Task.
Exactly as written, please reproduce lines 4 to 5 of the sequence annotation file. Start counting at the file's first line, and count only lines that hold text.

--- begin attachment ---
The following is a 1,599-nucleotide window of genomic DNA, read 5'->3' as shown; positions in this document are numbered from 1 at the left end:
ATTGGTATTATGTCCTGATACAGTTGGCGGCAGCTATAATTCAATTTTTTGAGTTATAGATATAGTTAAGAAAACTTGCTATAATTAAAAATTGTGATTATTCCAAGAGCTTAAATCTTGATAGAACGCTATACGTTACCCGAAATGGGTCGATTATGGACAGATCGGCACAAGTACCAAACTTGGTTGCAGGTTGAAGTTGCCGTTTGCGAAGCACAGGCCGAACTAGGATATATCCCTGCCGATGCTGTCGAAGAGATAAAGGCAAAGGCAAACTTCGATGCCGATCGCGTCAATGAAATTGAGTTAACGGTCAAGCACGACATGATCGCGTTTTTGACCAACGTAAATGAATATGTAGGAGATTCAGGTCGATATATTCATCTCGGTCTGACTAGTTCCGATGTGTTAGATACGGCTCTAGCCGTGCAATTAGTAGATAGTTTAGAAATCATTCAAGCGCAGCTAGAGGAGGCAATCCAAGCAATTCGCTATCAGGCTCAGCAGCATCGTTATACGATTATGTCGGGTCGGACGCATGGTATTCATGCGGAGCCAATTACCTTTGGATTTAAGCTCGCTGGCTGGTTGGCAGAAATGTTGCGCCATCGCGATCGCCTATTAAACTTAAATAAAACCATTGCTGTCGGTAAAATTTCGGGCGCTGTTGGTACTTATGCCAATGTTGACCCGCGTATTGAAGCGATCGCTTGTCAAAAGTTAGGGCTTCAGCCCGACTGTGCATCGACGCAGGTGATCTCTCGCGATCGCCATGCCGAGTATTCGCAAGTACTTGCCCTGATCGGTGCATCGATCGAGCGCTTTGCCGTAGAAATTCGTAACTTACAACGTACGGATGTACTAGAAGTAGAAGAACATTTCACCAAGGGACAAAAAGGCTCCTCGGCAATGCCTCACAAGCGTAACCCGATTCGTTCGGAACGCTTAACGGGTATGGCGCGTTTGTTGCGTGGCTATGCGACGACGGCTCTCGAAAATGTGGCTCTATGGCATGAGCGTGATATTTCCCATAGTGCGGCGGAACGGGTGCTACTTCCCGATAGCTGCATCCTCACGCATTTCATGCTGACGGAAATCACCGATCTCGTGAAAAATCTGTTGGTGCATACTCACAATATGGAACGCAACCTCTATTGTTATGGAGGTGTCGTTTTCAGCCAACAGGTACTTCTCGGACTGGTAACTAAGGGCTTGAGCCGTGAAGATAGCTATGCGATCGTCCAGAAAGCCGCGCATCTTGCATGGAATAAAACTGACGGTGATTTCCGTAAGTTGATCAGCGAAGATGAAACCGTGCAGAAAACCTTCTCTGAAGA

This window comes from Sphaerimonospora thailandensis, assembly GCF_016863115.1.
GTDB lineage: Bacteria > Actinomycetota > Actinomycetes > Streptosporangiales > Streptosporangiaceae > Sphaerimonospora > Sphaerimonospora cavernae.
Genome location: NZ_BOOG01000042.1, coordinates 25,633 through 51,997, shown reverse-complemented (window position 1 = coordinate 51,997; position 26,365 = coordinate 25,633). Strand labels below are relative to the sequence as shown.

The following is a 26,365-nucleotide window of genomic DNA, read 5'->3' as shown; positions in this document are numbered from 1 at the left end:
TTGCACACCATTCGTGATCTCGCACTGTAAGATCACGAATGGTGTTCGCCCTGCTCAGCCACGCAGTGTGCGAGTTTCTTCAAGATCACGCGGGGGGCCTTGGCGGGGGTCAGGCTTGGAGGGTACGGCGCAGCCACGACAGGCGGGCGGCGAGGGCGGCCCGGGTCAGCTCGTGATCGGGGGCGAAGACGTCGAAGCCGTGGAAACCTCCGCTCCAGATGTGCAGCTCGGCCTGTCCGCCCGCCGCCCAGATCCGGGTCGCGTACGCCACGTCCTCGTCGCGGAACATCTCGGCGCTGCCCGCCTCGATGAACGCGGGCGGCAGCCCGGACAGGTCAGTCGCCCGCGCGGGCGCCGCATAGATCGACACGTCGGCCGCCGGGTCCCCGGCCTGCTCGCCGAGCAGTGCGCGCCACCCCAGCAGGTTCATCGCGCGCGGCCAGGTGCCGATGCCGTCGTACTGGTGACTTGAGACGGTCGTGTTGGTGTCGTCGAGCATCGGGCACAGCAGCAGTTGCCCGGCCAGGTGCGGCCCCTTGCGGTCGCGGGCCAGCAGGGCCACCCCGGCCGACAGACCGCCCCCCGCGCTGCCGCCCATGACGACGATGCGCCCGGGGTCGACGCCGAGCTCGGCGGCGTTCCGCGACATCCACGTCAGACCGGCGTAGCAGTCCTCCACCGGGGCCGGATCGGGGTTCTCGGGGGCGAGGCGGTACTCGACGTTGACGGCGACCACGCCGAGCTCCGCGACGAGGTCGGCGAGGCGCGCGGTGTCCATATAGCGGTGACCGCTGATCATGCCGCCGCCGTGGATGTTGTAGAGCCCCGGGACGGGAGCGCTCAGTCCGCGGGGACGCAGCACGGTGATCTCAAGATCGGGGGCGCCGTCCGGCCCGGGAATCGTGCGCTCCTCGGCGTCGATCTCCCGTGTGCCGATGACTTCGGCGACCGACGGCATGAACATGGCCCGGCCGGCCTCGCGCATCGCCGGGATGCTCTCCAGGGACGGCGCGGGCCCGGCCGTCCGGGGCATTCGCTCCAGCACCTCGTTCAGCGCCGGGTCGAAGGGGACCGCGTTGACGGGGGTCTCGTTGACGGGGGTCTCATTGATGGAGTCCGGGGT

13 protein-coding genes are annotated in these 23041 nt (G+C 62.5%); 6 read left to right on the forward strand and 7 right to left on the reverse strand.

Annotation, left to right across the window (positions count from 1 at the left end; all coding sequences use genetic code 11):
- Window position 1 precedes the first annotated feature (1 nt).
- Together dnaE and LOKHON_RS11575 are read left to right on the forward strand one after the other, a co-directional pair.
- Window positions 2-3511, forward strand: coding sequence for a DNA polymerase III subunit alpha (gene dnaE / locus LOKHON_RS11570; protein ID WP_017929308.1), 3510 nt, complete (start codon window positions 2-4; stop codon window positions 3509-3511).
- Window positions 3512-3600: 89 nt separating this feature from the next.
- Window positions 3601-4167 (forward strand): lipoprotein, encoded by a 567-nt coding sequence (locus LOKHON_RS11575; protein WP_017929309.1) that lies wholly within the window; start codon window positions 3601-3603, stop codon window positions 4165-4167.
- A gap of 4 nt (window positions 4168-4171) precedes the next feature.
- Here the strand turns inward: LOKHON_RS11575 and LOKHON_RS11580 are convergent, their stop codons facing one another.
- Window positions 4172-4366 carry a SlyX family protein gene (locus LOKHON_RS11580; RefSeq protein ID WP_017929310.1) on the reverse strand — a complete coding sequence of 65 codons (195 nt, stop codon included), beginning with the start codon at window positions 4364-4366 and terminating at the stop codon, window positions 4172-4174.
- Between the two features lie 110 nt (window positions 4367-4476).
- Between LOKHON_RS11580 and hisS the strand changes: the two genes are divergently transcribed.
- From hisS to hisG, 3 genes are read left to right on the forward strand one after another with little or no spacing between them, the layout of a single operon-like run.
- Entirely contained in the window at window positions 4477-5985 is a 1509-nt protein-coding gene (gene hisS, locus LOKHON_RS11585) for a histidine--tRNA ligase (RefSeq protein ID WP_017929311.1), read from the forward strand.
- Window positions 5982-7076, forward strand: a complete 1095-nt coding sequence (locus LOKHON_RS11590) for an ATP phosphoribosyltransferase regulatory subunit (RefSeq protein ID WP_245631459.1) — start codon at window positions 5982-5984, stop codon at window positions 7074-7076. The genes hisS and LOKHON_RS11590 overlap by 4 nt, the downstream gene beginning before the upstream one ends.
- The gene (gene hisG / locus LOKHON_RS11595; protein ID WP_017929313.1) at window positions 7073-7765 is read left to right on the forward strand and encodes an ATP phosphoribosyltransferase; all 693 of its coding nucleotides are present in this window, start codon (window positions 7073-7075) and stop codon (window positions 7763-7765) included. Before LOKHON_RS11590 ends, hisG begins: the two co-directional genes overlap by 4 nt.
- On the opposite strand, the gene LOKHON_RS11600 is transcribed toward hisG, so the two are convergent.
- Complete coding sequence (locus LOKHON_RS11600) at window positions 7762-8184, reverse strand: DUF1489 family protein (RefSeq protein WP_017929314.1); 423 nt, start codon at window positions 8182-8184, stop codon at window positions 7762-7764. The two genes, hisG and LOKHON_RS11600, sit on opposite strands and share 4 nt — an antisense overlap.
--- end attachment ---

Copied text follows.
GTDB lineage: Bacteria > Actinomycetota > Actinomycetes > Streptosporangiales > Streptosporangiaceae > Sphaerimonospora > Sphaerimonospora cavernae.
Genome location: NZ_BOOG01000042.1, coordinates 25,633 through 51,997, shown reverse-complemented (window position 1 = coordinate 51,997; position 26,365 = coordinate 25,633). Strand labels below are relative to the sequence as shown.